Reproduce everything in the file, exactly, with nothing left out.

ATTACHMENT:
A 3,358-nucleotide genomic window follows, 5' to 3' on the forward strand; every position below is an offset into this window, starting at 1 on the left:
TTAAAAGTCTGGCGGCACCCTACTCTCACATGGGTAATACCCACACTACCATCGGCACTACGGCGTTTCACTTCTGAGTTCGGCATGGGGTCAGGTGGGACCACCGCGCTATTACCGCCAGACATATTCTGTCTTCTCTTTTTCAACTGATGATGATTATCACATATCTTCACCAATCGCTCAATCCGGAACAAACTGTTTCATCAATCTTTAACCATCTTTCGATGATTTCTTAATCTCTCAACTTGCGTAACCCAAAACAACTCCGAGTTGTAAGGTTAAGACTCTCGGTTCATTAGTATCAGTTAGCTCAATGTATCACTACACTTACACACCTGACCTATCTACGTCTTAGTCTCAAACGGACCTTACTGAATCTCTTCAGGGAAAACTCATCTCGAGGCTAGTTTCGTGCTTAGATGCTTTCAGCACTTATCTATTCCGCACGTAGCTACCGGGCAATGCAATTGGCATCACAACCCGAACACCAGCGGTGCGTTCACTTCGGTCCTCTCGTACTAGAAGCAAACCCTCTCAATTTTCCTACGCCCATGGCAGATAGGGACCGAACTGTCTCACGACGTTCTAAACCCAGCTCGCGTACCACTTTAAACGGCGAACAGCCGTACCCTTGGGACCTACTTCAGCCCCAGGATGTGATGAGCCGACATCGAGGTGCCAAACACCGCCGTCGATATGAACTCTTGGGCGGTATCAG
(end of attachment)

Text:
A 3,358-nucleotide genomic window follows, 5' to 3' on the forward strand; every position below is an offset into this window, starting at 1 on the left:
TTAAAAGTCTGGCGGCACCCTACTCTCACATGGGTAATACCCACACTACCATCGGCACTACGGCGTTTCACTTCTGAGTTCGGCATGGGGTCAGGTGGGACCACCGCGCTATTACCGCCAGACATATTCTGTCTTCTCTTTTTCAACTGATGATGATTATCACATATCTTCACCAATCGCTCAATCCGGAACAAACTGTTTCATCAATCTTTAACCATCTTTCGATGATTTCTTAATCTCTCAACTTGCGTAACCCAAAACAACTCCGAGTTGTAAGGTTAAGACTCTCGGTTCATTAGTATCAGTTAGCTCAATGTATCACTACACTTACACACCTGACCTATCTACGTCTTAGTCTCAAACGGACCTTACTGAATCTCTTCAGGGAAAACTCATCTCGAGGCTAGTTTCGTGCTTAGATGCTTTCAGCACTTATCTATTCCGCACGTAGCTACCGGGCAATGCAATTGGCATCACAACCCGAACACCAGCGGTGCGTTCACTTCGGTCCTCTCGTACTAGAAGCAAACCCTCTCAATTTTCCTACGCCCATGGCAGATAGGGACCGAACTGTCTCACGACGTTCTAAACCCAGCTCGCGTACCACTTTAAACGGCGAACAGCCGTACCCTTGGGACCTACTTCAGCCCCAGGATGTGATGAGCCGACATCGAGGTGCCAAACACCGCCGTCGATATGAACTCTTGGGCGGTATCAG